Android.bp file format

By design, Android.bp files are simple. They don't contain conditionals or control flow statements; all complexity is handled by build logic written in Go. When possible, the syntax and semantics of Android.bp files are similar to Bazel BUILD files.


A module in an Android.bp file starts with a module type followed by a set of properties in name: "value", format:

cc_binary {
    name: "gzip",
    srcs: ["src/test/minigzip.c"],
    shared_libs: ["libz"],
    stl: "none",

Every module must have a name property, and the value must be unique across all Android.bp files, except for the name property values in namespaces and prebuilt modules, which may repeat.

The srcs property specifies the source files used to build the module, as a list of strings. You can reference the output of other modules that produce source files, like genrule or filegroup, by using the module reference syntax ":<module-name>".

For a list of valid module types and their properties, see the Soong Modules Reference.


Variables and properties are strongly typed, with variables dynamically based on the first assignment, and properties set statically by the module type. The supported types are:

  • Booleans (true or false)
  • Integers (int)
  • Strings ("string")
  • Lists of strings (["string1", "string2"])
  • Maps ({key1: "value1", key2: ["value2"]})

Maps may contain values of any type, including nested maps. Lists and maps may have trailing commas after the last value.


Properties that take a list of files, such as srcs, can also take glob patterns. Glob patterns can contain the normal UNIX wildcard *, for example *.java. Glob patterns can also contain a single ** wildcard as a path element, which matches zero or more path elements. For example, java/**/*.java matches both the java/ and java/com/android/ patterns.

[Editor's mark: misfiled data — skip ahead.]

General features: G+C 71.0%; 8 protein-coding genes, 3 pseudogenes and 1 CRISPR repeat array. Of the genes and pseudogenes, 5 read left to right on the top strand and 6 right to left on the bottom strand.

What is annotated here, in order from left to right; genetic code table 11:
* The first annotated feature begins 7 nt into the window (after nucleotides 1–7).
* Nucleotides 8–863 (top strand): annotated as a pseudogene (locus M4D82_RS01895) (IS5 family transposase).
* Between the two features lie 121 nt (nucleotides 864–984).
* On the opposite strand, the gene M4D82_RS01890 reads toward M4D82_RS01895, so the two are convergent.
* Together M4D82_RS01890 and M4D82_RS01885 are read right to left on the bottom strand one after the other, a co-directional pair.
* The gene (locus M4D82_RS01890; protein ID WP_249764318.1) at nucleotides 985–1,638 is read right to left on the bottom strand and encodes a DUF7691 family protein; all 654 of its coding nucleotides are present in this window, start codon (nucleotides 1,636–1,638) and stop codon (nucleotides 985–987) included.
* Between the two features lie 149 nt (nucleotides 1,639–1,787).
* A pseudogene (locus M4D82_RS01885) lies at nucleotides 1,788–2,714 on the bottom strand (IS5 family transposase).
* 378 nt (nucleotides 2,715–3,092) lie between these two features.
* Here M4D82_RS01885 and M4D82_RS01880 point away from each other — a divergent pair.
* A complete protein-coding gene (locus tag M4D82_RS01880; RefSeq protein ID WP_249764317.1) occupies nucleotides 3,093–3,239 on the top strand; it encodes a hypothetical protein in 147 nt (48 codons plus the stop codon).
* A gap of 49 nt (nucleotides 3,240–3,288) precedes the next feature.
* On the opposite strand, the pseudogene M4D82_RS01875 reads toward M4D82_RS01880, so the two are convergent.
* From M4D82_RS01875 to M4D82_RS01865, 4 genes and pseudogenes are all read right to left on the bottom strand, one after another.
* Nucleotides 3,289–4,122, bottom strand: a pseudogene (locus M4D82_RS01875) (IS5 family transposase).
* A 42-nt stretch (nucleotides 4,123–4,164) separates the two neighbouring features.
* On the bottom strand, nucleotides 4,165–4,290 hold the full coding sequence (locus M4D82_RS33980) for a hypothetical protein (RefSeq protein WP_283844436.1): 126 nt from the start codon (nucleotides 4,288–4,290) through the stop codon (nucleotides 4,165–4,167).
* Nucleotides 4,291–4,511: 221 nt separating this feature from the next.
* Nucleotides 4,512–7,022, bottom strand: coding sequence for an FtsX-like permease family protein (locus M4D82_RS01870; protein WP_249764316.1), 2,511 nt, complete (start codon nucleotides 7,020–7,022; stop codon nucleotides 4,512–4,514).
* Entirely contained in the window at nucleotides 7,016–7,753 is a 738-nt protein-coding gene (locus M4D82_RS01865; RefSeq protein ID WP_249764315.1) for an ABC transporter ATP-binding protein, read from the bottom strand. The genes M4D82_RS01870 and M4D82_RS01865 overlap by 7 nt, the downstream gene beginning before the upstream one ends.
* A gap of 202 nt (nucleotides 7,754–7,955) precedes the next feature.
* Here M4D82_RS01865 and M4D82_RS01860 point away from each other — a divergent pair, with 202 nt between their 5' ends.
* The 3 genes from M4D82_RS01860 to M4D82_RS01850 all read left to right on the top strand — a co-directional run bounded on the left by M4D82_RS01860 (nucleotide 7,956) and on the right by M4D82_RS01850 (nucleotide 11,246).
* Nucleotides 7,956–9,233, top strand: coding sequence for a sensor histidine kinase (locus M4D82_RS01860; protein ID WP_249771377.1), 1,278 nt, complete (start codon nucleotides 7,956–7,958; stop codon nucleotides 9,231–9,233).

An Android.bp file may contain top-level variable assignments:

gzip_srcs = ["src/test/minigzip.c"],
cc_binary {
    name: "gzip",
    srcs: gzip_srcs,
    shared_libs: ["libz"],
    stl: "none",

Variables are scoped to the remainder of the file they are declared in, as well as any child Blueprint files. Variables are immutable with one exception: they can be appended to with a += assignment, but only before they've been referenced.


Android.bp files can contain C-style multiline /* */ and C++ style single-line // comments.


Strings, lists of strings, and maps can be appended using the + operator. Integers can be summed up using the + operator. Appending a map produces the union of keys in both maps, appending the values of any keys that are present in both maps.


Soong doesn't support conditionals in Android.bp files. Instead, complexity in build rules that would require conditionals are handled in Go, where high-level language features can be used, and implicit dependencies introduced by conditionals can be tracked. Most conditionals are converted to a map property, where one of the values in the map is selected and appended to the top-level properties.

For example, to support architecture-specific files:

cc_library {
    srcs: ["generic.cpp"],
    arch: {
        arm: {
            srcs: ["arm.cpp"],
        x86: {
            srcs: ["x86.cpp"],


Soong includes a canonical formatter for Blueprint files, similar to gofmt. To recursively reformat all Android.bp files in the current directory, run:

bpfmt -w .

The canonical format includes four-space indents, new lines after every element of a multielement list, and a trailing comma in lists and maps.